Strive to; expand the appreciation and knowledge of Historic and Classic cars for our members and future automobile enthusiasts. To keep alive the memories and enjoyment of our car hobby.
Visions of Classic automobiles steeped in tradition, precision and a passion to maintain them. Teach our younger automobile enthusiasts how to drive, repair and maintain them.
Historical Auto Society of Spokane & Inland Empire
On July 14, 1957, a group of eight men, drawn together by a common interest which qualified them for the undignified but accepted title of Old Car Nuts, held a meeting and family picnic at Sullivan Bridge Park, in the Spokane Valley. They were Ervin Sly, Lynn Yates, Sam Morgan, James Morgan, Elmer Roberts, Harry Beck, Gerald Jackman, and Roy Hotchkiss.
There are no further notes on this historic beginning but it is reasonable to believe that the two main instigators, Ervin Sly and Lynn Yates, put a lot of thought, talk, and planning into this first meeting and their dream of a club that came true.
It is said that on that day the John Prindle family in their 1919 Ford T touring drove over the bridge to see who showed up in what old cars. But they were too early, no one was there, so they went to Newman Lake for a swim instead!
The second meeting of this group was at the home of Ervin Sly, 7921 East Augusta, on August 8th. Seven men attended, Ervin Sly, Duane Ferry, Lynn Yates, Roy Hotchkiss, Elmer Roberts, Henry Pierce, and John Pohlman. Ervin was elected president and Roy, secretary-treasurer. The second Thursday of each month was designated as meeting day and dues of $5. 00 per year was agreed upon, this to include husband and wife. The name, Historical Auto Society of Spokane and the Inland Empire was chosen for the new club. Since that time it has been familiarly known by its initials, HASSIE, or Hassie Club. The purpose of the club was established by these pioneers as being the preservation and restoration of old and historical automobiles and their assorted parts and accessories.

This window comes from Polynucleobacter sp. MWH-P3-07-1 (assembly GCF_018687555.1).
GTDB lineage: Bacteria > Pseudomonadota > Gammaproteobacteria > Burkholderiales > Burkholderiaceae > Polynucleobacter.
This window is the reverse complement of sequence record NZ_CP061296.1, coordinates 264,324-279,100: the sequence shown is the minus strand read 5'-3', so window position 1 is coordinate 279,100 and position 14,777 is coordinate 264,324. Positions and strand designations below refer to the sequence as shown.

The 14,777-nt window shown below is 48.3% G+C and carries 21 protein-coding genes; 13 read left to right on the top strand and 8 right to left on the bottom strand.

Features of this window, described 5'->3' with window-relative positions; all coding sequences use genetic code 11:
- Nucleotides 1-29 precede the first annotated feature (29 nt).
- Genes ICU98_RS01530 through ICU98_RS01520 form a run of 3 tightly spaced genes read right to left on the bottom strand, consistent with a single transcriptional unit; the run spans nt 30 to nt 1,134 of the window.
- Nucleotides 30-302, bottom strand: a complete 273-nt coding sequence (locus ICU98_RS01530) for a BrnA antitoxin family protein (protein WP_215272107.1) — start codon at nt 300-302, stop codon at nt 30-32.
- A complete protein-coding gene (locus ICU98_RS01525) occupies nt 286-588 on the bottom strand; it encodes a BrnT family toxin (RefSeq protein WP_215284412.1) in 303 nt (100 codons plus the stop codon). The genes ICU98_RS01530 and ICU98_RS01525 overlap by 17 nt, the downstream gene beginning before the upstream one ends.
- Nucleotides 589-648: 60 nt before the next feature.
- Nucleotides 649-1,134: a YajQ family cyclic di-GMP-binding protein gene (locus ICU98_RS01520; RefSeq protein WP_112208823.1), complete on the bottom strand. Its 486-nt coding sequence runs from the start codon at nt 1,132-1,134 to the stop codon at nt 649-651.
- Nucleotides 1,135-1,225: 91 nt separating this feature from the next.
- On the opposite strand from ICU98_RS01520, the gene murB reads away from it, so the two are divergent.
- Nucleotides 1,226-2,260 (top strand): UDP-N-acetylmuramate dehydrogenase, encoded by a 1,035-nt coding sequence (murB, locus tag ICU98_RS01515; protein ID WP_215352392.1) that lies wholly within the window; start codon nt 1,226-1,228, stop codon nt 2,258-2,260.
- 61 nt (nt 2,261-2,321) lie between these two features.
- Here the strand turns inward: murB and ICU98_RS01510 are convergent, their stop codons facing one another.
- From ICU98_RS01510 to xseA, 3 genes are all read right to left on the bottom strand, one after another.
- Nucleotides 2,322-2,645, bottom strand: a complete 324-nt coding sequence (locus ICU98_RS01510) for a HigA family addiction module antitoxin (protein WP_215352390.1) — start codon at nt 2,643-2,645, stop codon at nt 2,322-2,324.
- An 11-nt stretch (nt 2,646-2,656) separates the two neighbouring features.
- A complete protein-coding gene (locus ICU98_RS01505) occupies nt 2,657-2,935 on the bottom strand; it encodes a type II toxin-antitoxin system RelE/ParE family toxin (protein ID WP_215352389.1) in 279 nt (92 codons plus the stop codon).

On September 5, seven of these members met again at the home of Ervin Sly and discussed a constitution and by-laws for the club. They decided to postpone the matter until the club had more members to help formulate such laws.
The October 10th meeting at President Sly's home drew ten people. It was then that the Hassie Club, like the barbershop and the smoking car, lost its all-male distinction to the invasion of women. Mrs. E. E. McElvain, owner of a 1926 Velie sedan appeared. Your author felt very much out of place and conspicuous at this men's meeting, while several wives stayed in the kitchen and prepared refreshments. At this meeting, also for the first time, were the present members Ray Lillengreen and Dan Eagle. Also attending were Ervin, Roy, Gary Green, and his father, Herb Lindstrom, and Francis Edmunds.
Mr. Mel Jackson, president of the Yakima Club, and Mr. Shepherd, also of Yakima, talked to the group about their activities and expressed a desire to have a joint club tour. Two Ford Foundation films were shown, "Dearborn Holiday" and "The American Road".
At the November meeting at Sly's, Ray Lillengreen showed slides of their Australian trip and an old car tour there. Attending the meeting were Ervin, Ray, Charles Lightle, Herb Lindstrom, Bill Honeycutt, and Ned Kelly. They discussed the possibility of a dinner meeting but decided to wait until after Christmas.
The December 12th meeting was held at Gafner's Cafe on East Third Avenue. President Sly put on a quiz contest won by Elmer Roberts. Dale Lareva won the door prize of a Ford T Manual. Ford films of the Reno Tour of 1957 and the "Techniques of Tomorrow" were shown. Dan Eagle delivered membership cards at this meeting attended by Dan, Ervin, Elmer Roberts, Herb Lindstrom, Duane Ferry, Dale Lareva, Raymond Main, and Bud Ratcliffe.
The Hassie Club's first year, 1957, was a short one, only six months in length, but it established enough interest in the old car hobby to attract more members who, to justify another night out, began to bring their wives to the meetings! Wives do come in handy for making cookies and serving coffee, and each also becomes more tolerant of her own old car nut when she finds out he is not the only one afflicted with the disease!
The fledgling Hassie Club wound up its first year with only about sixteen members but with a great deal of hope and enthusiasm.